Braking feels typically electric-car vague, but not as artificial as it feels in some other models. There is no one-pedal-driving option, however, only a slightly more aggressive regenerative-braking setting that can be activated by a button on the center console. This seems to be another nod to keeping the bZ4X as conventional to drive as possible — the Ioniq 5 has several progressively stronger levels of regen braking, but not the Toyota.

The steering is also pretty conventionally Toyota — there’s not much in the way of feel or feedback, but this isn’t a sports car or an SUV pretending to be a sports car (lookin’ at you, Mustang Mach-E), so the handling, braking and steering characteristics are perfectly fine when measured against the bZ4X’s mission to be an inoffensive family runabout. The only factor I found that made a noticeable difference in how the bZ4X performed was when I switched from the Limited equipped with 20-inch wheels to the XLE with 18-inch rims: The Limited’s ride is busy to the point of almost choppy. It wasn’t nearly as bad as any Mustang Mach-E but still noticeably unsettled, even on the smooth roads around San Diego, Calif. But the smaller wheels with taller-sidewall tires on the XLE smooth that out considerably, and this improvement doesn’t come at the detriment of any handling prowess (as there really wasn’t much to begin with).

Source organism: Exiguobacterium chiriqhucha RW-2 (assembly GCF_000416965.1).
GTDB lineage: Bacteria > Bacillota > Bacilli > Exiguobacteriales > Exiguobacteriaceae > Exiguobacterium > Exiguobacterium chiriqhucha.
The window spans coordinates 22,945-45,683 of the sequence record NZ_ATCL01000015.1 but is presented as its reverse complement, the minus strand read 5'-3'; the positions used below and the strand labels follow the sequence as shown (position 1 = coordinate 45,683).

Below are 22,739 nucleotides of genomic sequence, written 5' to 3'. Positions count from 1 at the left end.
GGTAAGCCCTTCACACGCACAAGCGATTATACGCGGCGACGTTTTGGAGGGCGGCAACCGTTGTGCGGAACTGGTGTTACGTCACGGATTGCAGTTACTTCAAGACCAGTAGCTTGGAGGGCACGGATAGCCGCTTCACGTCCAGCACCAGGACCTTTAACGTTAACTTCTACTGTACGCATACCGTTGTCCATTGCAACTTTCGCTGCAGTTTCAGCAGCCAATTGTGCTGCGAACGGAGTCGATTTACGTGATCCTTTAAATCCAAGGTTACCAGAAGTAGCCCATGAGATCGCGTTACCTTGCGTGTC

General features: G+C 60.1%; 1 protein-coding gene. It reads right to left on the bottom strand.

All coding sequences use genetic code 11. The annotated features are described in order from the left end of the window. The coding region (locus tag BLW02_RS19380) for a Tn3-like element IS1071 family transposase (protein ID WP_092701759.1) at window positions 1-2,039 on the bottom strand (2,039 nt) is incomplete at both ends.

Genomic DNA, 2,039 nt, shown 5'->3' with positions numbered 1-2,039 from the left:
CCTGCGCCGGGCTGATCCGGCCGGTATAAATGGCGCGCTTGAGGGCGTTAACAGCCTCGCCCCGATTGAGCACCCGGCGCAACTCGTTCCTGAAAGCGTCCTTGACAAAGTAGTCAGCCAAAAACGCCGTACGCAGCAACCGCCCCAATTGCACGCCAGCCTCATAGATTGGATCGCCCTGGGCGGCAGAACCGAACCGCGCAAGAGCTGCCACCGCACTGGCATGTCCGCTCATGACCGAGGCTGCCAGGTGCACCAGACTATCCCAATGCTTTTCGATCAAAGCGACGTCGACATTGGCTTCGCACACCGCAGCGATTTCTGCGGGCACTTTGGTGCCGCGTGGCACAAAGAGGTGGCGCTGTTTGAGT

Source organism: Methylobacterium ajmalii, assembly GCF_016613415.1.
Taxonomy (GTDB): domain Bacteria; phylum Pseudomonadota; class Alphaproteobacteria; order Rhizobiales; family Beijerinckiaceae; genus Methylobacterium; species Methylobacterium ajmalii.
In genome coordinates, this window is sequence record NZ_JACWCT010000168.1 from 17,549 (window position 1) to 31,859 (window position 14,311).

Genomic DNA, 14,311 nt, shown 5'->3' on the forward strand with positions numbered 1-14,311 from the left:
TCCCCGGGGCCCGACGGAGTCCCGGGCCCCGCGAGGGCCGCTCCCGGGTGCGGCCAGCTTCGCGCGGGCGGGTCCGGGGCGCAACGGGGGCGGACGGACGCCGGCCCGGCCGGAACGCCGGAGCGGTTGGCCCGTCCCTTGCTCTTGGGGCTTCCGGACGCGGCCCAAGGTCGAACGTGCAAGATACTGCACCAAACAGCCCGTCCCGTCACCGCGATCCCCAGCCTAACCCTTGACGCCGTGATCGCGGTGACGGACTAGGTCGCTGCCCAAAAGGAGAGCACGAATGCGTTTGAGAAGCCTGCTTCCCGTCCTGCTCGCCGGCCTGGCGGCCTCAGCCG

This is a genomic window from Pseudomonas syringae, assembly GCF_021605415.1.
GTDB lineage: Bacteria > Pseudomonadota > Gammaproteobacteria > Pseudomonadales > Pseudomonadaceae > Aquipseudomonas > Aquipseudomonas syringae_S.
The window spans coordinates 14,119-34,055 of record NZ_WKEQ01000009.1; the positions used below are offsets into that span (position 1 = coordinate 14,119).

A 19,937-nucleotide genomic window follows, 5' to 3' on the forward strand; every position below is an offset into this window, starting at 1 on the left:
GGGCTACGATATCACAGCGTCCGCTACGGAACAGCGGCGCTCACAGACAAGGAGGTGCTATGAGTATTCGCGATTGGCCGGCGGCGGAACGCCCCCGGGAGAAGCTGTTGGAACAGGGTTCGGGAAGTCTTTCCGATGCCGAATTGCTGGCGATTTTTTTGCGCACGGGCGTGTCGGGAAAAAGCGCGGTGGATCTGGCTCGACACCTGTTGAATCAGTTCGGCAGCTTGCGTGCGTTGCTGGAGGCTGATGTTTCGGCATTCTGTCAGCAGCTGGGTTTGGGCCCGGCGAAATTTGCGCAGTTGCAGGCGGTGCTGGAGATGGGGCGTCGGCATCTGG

Latest news

hyundai-venue-2020-07-blue--exterior--rear.jpg
Exploding Plastic Inevitable? Hyundai Recalls 72,500 Venues for Seat Belt Pretensioners
volvo-v90-b6-awd-2022-02-black-exterior-front-row-wagon
Which Vehicles Offer Built-In Child Booster Seats?
chevrolet-bolt-euv-2022-01-angle--exterior--front--group-shot.jpg